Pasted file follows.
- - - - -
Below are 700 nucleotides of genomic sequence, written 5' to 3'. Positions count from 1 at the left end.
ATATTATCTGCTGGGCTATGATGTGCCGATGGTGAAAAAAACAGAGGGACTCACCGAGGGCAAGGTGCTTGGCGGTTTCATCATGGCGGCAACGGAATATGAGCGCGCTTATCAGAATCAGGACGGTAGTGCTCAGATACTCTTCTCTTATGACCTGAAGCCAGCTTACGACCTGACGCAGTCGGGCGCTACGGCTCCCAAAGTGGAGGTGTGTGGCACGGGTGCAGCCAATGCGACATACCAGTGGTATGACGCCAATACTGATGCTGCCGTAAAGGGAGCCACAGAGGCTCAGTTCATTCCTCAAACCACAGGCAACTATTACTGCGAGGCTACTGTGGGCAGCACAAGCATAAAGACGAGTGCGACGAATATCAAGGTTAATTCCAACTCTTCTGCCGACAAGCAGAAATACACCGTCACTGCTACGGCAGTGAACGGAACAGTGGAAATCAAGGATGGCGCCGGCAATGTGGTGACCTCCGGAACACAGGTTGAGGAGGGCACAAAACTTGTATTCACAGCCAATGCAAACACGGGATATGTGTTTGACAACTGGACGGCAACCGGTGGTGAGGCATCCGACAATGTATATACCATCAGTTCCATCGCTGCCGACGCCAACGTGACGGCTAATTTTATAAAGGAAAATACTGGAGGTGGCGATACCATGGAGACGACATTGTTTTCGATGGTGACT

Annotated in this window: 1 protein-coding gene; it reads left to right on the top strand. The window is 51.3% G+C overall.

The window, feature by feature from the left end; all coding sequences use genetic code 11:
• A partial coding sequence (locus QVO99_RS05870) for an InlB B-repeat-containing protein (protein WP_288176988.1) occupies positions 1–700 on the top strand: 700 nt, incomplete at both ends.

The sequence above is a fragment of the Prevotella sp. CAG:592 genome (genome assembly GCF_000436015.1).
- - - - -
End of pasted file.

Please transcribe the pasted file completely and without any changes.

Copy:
Below are 700 nucleotides of genomic sequence, written 5' to 3'. Positions count from 1 at the left end.
ATATTATCTGCTGGGCTATGATGTGCCGATGGTGAAAAAAACAGAGGGACTCACCGAGGGCAAGGTGCTTGGCGGTTTCATCATGGCGGCAACGGAATATGAGCGCGCTTATCAGAATCAGGACGGTAGTGCTCAGATACTCTTCTCTTATGACCTGAAGCCAGCTTACGACCTGACGCAGTCGGGCGCTACGGCTCCCAAAGTGGAGGTGTGTGGCACGGGTGCAGCCAATGCGACATACCAGTGGTATGACGCCAATACTGATGCTGCCGTAAAGGGAGCCACAGAGGCTCAGTTCATTCCTCAAACCACAGGCAACTATTACTGCGAGGCTACTGTGGGCAGCACAAGCATAAAGACGAGTGCGACGAATATCAAGGTTAATTCCAACTCTTCTGCCGACAAGCAGAAATACACCGTCACTGCTACGGCAGTGAACGGAACAGTGGAAATCAAGGATGGCGCCGGCAATGTGGTGACCTCCGGAACACAGGTTGAGGAGGGCACAAAACTTGTATTCACAGCCAATGCAAACACGGGATATGTGTTTGACAACTGGACGGCAACCGGTGGTGAGGCATCCGACAATGTATATACCATCAGTTCCATCGCTGCCGACGCCAACGTGACGGCTAATTTTATAAAGGAAAATACTGGAGGTGGCGATACCATGGAGACGACATTGTTTTCGATGGTGACT

Annotated in this window: 1 protein-coding gene; it reads left to right on the top strand. The window is 51.3% G+C overall.

The window, feature by feature from the left end; all coding sequences use genetic code 11:
• A partial coding sequence (locus QVO99_RS05870) for an InlB B-repeat-containing protein (protein WP_288176988.1) occupies positions 1–700 on the top strand: 700 nt, incomplete at both ends.

The sequence above is a fragment of the Prevotella sp. CAG:592 genome (genome assembly GCF_000436015.1).